Question three: What are the best high intensity interval training workouts?

Well, I think the better question here is what is the best type of cardio? And as I discussed earlier, the type of exercise that you’re doing doesn’t influence your fat loss results. So in research, very clearly, low intensity steady state cardio and high intensity interval training have the exact same effect on fat loss given the same total energy expenditure. Now, of course, high intensity interval training is very time effective, but it also takes up more recovery resources. And the current data show that high intensity interval training also tends to create a bigger interference effect with your strength training. So if in the same program you are trying to gain muscle or build strength and you are doing cardio in that same program, you can get an interference effect, especially if the volume and intensity of the cardio are high. Now, if high intensity interval training, by definition the intensity is going to be high. So especially if you’re performing them on the same day you can reduce the amount of muscle growth and you can reduce the amount of strength development that you’re getting from your strength training. This is called the concurrent training effect or the interference effect. And this effect is a little bit worse, it seems, for high intensity interval training than for low intensity, steady state cardio. So high intensity interval training is great for sports that are essentially high intensity interval training like soccer and it’s a very time effective way to burn calories if that’s your primary goal. But generally for fat loss, if you’re also doing strength training, as you definitely should, because strength training actually is most time effective of all forms of exercise that you can see in this video here, I generally recommend that you do low intensity, steady state cardio, or more importantly, some type of cardio that you can stick with and you enjoy. Because cardio for most lifters is not their favorite part of the program.

How many times a week should I exercise?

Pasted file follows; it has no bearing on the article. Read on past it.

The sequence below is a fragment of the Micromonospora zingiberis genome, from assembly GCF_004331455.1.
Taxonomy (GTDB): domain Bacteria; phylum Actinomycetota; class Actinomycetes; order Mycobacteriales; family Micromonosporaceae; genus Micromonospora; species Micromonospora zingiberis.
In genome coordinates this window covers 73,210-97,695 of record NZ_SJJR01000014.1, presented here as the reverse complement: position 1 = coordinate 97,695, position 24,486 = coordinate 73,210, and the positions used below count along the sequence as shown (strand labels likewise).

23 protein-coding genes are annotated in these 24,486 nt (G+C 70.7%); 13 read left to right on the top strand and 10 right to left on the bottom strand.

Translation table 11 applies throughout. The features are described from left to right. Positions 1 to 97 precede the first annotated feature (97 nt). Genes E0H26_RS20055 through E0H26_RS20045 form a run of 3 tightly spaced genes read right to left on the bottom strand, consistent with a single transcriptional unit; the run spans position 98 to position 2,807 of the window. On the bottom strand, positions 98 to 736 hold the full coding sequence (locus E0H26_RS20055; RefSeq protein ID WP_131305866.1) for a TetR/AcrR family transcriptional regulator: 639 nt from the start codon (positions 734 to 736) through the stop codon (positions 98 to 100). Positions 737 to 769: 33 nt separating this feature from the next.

Well, that mostly comes down to your schedule, your personal preference. Of course, you can get better results but with more exercise. Up to a point. General recommendations for health actually include about 5 hours of exercise, including 2 hours of strength training. So I would say that most people, if health or fitness is your priority, you should be exercising for about 5 hours a week. the exact number of times you go to the gym doesn’t actually matter that much because it’s all about the total volume of exercise that you’re doing, and that goes for both endurance training and for strength training. Research is quite clear that the total amount of volume that you accumulate in the week is what really matters for muscle growth, strength development and even endurance for the most part. So it’s not so much about how often you go to the gym. It’s about the total volume of exercise that you’re doing in the week. And if you only have time to go to the gym a few times or if that’s more convenient for you, you can do longer sessions. And if you live next to the gym and you can go everyday then you could do shorter sessions. You probably get a little bit better results with higher frequency because if you stretch your sessions out across more days of the week, then you are less fatigued in every session and your performance will be a little bit higher. Therefore, even given the same total number of sets, sort of same time, you generally get a bit better performance and therefore more total volume. As I explained in my recent video on what creates muscle growth This is illustrated well by a recent study by Neves et al from 2022. They compared three conditions. One group did nine sets once per week. One group did three sets three times per week and the other condition did the three sets three times per week equating the volume to the group doing nine sets once per week. Now what happened is that doing nine sets once per week have led to the same gains in muscle cross-sectional area, muscle growth when the total repetition volume or the total work volume I think they used in the study, that leads to the same thing if you’re using the same weights, was equated. In other words, it didn’t matter. Whether you train a muscle once or three times a week, If the total amount of repetitions that you’re doing remains the same. However, if you spread out your volume over more sessions, it does not normally keep your number of reps the same. That’s something academics do in their research studies because it equates for the effect of training volume and we want to isolate variables. But in practice, in a gym where we’re training, we are not in a volume equated condition. So what happens and in this study, this also happened, when you let people do three sets three times per week instead of nine sets in one day. You get more reps. When you do it in three sessions than if you do it in one session because you are more fresh every time you’re training. So in this case, instead of about 2% increase in quadriceps cross-sectional area from the group training once per week or three times per week with the same volume, the group that was training three times per week now left to their own devices, meaning they increased their total training volume, they got approximately double the muscle growth, 4% increase in muscle quadriceps cross-sectional area.